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OSHA Standard for Training Crane Signalers

The Occupational Safety and Health Administration clarified the training requirements for signal workers covered by the agency''s cranes and derricks standard (29 CFR 1926) in a June 28 letter to the Iron Workers International Union.

James Maddux, chief of OSHA''s directorate of construction, said the union''s Joint Apprenticeship Training Committee program and Ironworker Apprenticeship Certification Program meet OSHA''s definition of a “third party qualified evaluator” approved to certify a signal worker''s qualifications.

The union asked for clarification in December, and since then, other organizations such as the Specialized Carrier and Rigging Association have asked OSHA similar questions raised in relation to the 11-month-old cranes and derricks standard (41 OSHR 545, 6/23/11).

The standard mandates that a signal person “know and understand the types of signals” used between the crane operator and signaler, including voice, radio, and hand signals; and have a basic understanding of equipment operations limitations, including the dynamics of swinging and stopping loads. To earn qualified status a worker must pass an oral or written exam, and a practical test.

“In general, OSHA does not evaluate or endorse specific products or programs,” Maddux wrote in the letter. “It should be noted, however, that in the preamble to the final subpart CC rule. OSHA stated that ‘labor management joint apprenticeship training programs that train and assess signal persons would typically meet the definition of third-party qualified evaluator….”

The standard interpretation was good news for the iron workers union and employers concerned that workers would have to go through another round of training to satisfy OSHA.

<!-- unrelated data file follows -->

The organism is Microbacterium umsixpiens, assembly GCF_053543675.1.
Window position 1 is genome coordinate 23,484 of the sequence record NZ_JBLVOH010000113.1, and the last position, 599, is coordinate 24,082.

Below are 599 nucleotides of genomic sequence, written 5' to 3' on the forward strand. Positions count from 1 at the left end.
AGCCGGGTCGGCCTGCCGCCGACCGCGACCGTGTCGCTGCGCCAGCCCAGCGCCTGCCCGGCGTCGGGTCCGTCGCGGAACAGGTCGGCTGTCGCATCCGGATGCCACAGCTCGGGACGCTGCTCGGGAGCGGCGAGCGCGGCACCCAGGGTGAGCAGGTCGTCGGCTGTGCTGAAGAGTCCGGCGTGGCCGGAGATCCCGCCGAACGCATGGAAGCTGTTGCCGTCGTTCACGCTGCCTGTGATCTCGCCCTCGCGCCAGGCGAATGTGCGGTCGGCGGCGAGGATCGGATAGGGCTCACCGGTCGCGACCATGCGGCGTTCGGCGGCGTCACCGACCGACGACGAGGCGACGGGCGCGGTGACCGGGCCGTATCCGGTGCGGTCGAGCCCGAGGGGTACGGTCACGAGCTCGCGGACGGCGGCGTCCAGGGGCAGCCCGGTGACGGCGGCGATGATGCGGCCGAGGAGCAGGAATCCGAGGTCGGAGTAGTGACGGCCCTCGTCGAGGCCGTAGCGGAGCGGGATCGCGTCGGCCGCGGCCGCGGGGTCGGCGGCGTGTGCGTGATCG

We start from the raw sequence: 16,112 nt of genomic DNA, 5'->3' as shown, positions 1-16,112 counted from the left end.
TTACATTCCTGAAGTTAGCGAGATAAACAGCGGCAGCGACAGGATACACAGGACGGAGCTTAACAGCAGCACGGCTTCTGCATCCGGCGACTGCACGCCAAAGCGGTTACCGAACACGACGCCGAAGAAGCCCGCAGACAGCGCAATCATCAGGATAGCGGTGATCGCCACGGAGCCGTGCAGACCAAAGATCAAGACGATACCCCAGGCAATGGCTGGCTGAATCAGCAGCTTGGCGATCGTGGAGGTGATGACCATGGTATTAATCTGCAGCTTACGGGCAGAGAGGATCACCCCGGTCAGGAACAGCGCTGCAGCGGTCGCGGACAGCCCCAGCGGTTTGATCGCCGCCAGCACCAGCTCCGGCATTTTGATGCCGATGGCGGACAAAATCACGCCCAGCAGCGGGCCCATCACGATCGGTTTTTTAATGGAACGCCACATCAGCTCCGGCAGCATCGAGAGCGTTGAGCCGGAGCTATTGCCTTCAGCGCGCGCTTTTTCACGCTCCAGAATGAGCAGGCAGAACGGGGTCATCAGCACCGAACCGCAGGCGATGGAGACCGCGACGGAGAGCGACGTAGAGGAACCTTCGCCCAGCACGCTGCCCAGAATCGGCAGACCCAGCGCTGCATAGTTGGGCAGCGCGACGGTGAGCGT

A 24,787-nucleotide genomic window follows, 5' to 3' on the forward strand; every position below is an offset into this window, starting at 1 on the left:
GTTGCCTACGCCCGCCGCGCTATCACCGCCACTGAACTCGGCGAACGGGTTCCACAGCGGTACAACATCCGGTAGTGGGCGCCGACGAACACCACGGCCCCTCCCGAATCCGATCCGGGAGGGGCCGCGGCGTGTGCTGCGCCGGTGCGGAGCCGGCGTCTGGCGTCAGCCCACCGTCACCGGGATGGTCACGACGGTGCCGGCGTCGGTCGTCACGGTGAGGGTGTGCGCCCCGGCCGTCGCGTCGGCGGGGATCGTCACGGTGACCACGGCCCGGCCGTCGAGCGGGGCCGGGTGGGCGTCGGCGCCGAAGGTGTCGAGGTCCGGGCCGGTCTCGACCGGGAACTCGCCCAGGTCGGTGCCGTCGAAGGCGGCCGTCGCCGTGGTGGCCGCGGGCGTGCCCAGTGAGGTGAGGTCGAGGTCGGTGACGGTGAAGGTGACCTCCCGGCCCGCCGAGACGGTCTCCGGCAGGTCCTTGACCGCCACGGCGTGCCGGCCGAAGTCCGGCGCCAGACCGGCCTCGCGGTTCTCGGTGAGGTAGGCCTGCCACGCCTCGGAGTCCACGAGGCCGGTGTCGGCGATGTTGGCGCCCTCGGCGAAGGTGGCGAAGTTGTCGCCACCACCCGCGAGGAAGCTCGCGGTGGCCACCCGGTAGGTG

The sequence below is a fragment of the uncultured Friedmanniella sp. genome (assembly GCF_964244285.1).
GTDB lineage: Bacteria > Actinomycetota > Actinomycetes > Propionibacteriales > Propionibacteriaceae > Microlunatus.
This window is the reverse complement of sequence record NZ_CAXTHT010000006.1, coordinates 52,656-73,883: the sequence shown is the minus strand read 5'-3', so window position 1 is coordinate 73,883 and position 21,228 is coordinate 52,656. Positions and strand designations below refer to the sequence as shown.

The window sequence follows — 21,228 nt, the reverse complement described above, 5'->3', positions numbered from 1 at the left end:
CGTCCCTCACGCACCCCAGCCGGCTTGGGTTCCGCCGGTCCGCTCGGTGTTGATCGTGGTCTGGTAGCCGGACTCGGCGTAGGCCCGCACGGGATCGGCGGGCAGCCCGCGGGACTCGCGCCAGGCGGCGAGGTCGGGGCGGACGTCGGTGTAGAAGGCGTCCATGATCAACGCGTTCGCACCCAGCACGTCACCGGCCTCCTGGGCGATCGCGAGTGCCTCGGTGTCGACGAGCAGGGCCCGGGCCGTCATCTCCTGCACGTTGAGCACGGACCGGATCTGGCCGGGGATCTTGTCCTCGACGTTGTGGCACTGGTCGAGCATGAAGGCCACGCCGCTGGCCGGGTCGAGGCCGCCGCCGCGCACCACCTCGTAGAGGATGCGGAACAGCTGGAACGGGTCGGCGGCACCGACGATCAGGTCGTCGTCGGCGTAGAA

“I am pleased with the agency''s efforts to provide a written clarification on important regulations … that affect our industry,” Walter Wise, general president of the International Association of Bridge, Structural, Ornamental and Reinforcing Iron Workers, told BNA in a July 1 statement. “Our Joint Apprentice Training Committee programs serve as an independent entity, and are competent in accurately assessing whether individuals meet the qualification requirements for signals persons.”

Maddux also clarified the crane standard''s requirements for signal workers to prove they meet OSHA training minimums. He said certification cards issued by a “third party qualified evaluator,” or the employer''s qualified evaluator, would be “satisfactory documentation of a signal person''s qualification” if the card shows the signal person is competent in the type of signal used at the site and has met other requirements such as passing an examination and practical test.

The iron workers also asked where the qualification records needed to be kept. Because a signal person could be sent to several locations in a week, the union was concerned about whether the worker would have to carry extensive training records to each job site

Maddux said employers must be able to produce qualification documents such as a certification card “immediately” to OSHA inspectors or anyone else depending on the signal person''s training. To meet that requirement, a signal workers can carry the records with them or have electronic access to the documentation.